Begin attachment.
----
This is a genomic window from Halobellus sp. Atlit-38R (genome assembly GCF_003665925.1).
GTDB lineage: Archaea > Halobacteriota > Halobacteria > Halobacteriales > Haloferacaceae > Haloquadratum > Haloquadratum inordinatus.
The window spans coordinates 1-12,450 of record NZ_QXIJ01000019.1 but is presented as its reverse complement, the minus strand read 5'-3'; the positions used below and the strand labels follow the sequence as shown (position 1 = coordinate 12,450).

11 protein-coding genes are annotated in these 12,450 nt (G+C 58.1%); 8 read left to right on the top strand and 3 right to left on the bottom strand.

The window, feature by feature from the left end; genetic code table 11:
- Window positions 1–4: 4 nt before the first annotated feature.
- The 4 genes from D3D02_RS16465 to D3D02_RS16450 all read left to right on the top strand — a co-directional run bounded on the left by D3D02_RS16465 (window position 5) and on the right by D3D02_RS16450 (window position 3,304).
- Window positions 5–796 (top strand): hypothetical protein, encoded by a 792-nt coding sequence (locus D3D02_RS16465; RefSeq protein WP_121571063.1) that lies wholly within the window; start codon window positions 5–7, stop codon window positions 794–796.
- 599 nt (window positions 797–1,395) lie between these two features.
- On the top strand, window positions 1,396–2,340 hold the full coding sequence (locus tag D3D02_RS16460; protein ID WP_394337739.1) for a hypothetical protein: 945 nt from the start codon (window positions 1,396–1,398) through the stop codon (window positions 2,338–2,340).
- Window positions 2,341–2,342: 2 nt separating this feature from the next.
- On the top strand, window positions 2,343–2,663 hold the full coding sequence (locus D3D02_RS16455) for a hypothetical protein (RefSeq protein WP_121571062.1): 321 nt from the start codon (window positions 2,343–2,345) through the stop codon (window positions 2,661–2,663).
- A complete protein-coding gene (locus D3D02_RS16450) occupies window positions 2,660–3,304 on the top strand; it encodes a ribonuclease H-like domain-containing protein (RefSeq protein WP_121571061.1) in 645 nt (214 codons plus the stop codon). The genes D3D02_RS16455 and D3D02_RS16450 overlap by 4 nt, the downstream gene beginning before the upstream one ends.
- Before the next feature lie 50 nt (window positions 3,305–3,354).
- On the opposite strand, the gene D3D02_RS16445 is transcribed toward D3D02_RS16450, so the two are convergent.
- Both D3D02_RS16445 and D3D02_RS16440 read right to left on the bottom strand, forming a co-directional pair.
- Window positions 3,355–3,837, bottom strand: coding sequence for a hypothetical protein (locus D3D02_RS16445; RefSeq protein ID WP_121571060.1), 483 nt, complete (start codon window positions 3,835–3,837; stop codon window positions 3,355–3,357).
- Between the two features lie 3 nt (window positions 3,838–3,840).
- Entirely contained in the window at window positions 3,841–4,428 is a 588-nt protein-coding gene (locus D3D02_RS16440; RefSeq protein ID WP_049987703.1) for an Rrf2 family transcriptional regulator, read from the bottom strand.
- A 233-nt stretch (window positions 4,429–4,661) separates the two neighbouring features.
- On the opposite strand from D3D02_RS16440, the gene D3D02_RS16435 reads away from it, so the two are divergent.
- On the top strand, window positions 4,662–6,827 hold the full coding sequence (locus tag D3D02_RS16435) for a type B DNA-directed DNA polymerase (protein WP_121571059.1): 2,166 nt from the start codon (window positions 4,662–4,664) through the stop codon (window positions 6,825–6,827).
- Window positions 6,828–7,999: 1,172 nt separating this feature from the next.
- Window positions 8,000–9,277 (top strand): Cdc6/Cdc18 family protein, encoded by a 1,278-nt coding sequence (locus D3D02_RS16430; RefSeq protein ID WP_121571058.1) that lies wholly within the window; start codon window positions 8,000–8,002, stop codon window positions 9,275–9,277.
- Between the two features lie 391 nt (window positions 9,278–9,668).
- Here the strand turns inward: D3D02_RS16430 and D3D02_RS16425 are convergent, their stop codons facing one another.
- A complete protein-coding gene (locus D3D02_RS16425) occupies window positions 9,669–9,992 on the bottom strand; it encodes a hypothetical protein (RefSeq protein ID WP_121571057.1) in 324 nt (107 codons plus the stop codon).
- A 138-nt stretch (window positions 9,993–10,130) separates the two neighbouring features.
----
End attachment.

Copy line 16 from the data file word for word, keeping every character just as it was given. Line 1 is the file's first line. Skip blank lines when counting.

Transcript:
- Both D3D02_RS16445 and D3D02_RS16440 read right to left on the bottom strand, forming a co-directional pair.